Heh. I remember being the first one anywhere to have PC Support, et al,
working with Windows for Workgroups.
I got the necessary patches from an NT developer at Microsoft. When I told
the developer in Rochester about them, he asked me to ship them to him so he
could include them in the next service pack.
From: MIDRANGE-L [mailto:midrange-l-bounces@xxxxxxxxxxxx] On Behalf Of
DrFranken via MIDRANGE-L
Sent: Friday, May 16, 2014 9:37 AM
To: Midrange Systems Technical Discussion
Subject: Navigator for i vs System i Navigator Historical Perspective
Some of you may have been around the platform long enough to remember
Twinax terminals. We loaded no software period then. We didn't even have
cut and paste.
Then we got emulator boards of various flavors and had to load some
software to get the 'green screen' up. Optionally there were some bits
that gave us 'shared folders' by essentially using the Twinax as a network.
Then along came windows 3.1 (whatever did happen to Windows 1 and 2 and
3.0? Probably lost with IPV1, IPV2 and IPV3... But I digress) IBM
provided "Client Access for Windows." It didn't support much and it was
slow and some bits were cranky. The hue and cry abut how crappy, slow,
and function free it was, was loud. To a degree it was that. BUt it was
new and incomplete and IBM said so.
And we had a client for OS/2 that was better, a LOT better. Except it
came in the form of a door stop brick of diskettes. (which I still have,
still wrapped, still works.) And then they killed that and soon OS/2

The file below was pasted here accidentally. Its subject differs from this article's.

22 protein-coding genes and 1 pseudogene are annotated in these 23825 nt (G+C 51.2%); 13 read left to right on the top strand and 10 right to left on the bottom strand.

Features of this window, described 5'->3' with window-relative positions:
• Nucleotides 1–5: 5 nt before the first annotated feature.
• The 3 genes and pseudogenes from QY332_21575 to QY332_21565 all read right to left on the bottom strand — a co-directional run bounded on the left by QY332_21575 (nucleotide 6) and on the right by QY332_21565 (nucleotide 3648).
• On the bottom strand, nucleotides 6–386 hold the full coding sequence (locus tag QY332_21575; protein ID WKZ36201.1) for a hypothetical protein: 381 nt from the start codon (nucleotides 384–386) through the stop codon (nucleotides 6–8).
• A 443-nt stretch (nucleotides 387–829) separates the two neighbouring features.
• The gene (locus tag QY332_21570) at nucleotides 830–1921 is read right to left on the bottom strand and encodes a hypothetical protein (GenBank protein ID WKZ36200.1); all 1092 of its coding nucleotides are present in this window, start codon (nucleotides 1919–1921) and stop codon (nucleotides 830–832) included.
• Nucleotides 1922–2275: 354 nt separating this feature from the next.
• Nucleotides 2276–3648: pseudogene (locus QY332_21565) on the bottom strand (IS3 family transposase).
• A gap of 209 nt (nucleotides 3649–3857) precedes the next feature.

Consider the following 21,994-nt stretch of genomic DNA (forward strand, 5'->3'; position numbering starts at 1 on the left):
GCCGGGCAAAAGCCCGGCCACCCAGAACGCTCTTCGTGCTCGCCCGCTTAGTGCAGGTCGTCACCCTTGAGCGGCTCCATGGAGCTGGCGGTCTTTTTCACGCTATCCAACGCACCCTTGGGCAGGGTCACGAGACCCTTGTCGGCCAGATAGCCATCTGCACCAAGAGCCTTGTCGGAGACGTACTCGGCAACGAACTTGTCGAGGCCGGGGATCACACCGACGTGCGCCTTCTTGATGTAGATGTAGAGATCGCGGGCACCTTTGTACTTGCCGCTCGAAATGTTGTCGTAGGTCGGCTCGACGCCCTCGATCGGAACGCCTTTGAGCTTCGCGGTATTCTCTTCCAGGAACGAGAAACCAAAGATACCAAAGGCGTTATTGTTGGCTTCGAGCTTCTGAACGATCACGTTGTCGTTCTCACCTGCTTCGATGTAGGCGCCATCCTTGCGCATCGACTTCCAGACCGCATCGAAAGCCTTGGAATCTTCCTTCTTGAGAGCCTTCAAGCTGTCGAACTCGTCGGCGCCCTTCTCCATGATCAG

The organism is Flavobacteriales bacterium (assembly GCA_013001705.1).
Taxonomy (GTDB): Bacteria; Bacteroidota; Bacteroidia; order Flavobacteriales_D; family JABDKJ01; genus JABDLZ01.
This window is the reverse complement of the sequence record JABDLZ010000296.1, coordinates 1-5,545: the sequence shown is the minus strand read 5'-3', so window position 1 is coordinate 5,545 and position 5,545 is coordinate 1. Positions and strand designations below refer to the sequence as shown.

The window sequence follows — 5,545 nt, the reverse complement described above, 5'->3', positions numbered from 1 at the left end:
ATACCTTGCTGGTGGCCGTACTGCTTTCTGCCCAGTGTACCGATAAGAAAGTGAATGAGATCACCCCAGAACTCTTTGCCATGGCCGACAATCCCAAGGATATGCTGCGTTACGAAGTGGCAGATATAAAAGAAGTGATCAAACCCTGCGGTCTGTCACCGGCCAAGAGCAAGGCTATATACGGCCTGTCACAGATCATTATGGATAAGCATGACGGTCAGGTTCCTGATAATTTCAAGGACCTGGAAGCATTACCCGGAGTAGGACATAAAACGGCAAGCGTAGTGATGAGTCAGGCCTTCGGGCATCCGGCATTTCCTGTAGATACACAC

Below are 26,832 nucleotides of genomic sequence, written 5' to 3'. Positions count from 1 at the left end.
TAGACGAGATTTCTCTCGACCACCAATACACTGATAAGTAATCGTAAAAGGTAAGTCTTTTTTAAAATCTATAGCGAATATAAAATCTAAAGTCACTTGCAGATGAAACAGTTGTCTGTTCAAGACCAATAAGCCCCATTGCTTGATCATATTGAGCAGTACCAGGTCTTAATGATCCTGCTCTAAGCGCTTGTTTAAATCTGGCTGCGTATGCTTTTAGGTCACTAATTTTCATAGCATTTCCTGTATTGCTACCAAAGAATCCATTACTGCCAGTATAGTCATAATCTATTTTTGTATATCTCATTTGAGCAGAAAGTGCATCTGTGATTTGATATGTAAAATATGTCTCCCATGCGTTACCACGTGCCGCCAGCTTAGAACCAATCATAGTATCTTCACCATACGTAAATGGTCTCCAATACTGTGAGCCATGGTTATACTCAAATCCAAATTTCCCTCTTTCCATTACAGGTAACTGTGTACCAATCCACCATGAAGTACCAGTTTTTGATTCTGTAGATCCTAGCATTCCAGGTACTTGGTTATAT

died as well, coincidence? I think NOT!
The apple version was nice. Not a single error, or function either. Sorry.
Linux? Yeah there's an emulator for that, well some versions anyway. Not
Itanic users? Too bad your version got removed (for both of you!)
8 Bit to 16 bit to 32 Bit to 64 Bit. Conversions at every step.
Over the years many versions came along some as required to match
windows versions. From 3.1 to 3.11 to 95 to 98 to CE ME NT 2000 XP Vista
7 8 8.1 and what's next? Of course a LOT of new function was added in
there at various points and whether the code got faster or the PCs did
(or both.) At some point along the journey there reached a tipping
point. Most of us (sure some still don't) decided it performed pretty
well. It got to the point where we loved it (again most of us did) and
used it all day, every day. Despite its humble beginnings its 'ours'
now. "DON'T MOVE OUR CHEESE!"
However, A few releases back IBM introduced the new web based 'IBM
Navigator for i.' It wasn't called that then and it didn't support much
and it was slow and some bits were cranky. The hue and cry abut how
crappy, slow, and function free it was, was loud. To a degree it was
that. BUt it was new and incomplete and IBM said so.
But there is a difference. This time the direction is clear. This time
there is no Windows vs OS/2 battle vs Apple vs Linux to divide the
developers. This time no Itinium vs XEON vs ARM vs whatever in the
processor space. There is no 32 to 64 to ?? conversion in the works.
This time it's all running where IBM can control it, on IBM i. This time
they do ONE set of development and it runs on IBM i 6 and 7. The only
pieces NEEDED to run on the desktop are in Java (Read Apple, Linux,
Windows, ???) and those are mostly the Emulator. Oh and how about having
to update 1000 desktops in your enterprise? Notanymore! PTFs on i and
The updates are frequent and SIGNIFICANT. Troubleshooting tools are
better. Performance of the latest i 7.1 version is pretty darn good even
on POWER5 servers with less than a full core. Things work and they keep
getting better. It already has happened for some and for many more the
tipping point will be here again soon. We will like it.